NYCHA managers ran Bronx complex “like a jail”: report

The investigation found “a culture of misconduct”

Jan.January 23, 2019 10:30 AM

Throggs Neck Houses at 680 Balcom Avenue in the Bronx (Credit: Picssr)

An investigation into the city’s troubled housing agency found a culture of misconduct and employee mistreatment at one Bronx complex.

Managers routinely retaliated against subordinates, rigged contracts and destroyed appliances meant for residents at Throggs Neck Houses, the New York Times reported, citing the findings from the city’s Department of Investigation. They also clocked overtime without working extra hours and held on-site parties.

The investigation followed allegations made about the workers at the a 29-building complex that is home to more than 2,500 low-income New Yorkers. When the entire 40-person staff at the development was reassigned in August, resident leaders claimed workers had been engaging in alcohol-fueled sex parties on the job. While the claims of sex parties weren’t proven, the city’s month-long investigation revealed “a culture of misconduct, employee mistreatment and favoritism.”

Two managers, Brianne Pawson and Wallace Vereen, bullied and threatened employees, the report said. At one point, Vereen, who became the development’s manager in 2017, was said to have claimed he ran the complex “like a jail.”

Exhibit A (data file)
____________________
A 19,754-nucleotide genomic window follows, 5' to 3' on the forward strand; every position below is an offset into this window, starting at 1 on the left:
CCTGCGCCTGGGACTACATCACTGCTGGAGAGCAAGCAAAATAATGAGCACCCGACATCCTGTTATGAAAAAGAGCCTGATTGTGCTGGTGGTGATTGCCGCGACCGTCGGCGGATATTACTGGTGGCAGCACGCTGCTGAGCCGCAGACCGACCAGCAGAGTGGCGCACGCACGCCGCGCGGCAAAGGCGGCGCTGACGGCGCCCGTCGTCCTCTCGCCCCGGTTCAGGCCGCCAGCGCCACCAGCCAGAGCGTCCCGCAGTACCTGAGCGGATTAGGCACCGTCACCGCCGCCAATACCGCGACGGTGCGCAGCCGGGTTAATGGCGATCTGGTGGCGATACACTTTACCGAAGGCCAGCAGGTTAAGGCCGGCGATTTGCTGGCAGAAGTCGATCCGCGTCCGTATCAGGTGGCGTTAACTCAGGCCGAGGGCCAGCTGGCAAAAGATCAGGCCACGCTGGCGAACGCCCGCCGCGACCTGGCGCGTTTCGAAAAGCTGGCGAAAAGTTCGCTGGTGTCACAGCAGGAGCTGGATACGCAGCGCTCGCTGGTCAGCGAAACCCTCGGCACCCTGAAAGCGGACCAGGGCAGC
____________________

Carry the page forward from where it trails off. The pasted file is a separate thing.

The two were found to have given better work assignments to workers they favored while retaliating against others. They were also involved in sexual relationships with several of their subordinates and “improperly favored their paramours in work-related decisions,” the report said.

Pawson would also regularly send a worker to buy alcohol to hold parties at one of the development’s offices. Employees told investigators that Pawson frequently walked around the development with a plastic cup filled with alcohol and Red Bull.

The report comes as NYCHA has already been under fire. In December, a federal judge approved a plan that will help NYCHA address toxic mold issues in public housing, though she rejected the agency’s broader plan for reform. Ben Carson, head of the Department of Housing and Urban Development, has said a federal takeover is still on the table. [NYT] — Meenal Vamburkar

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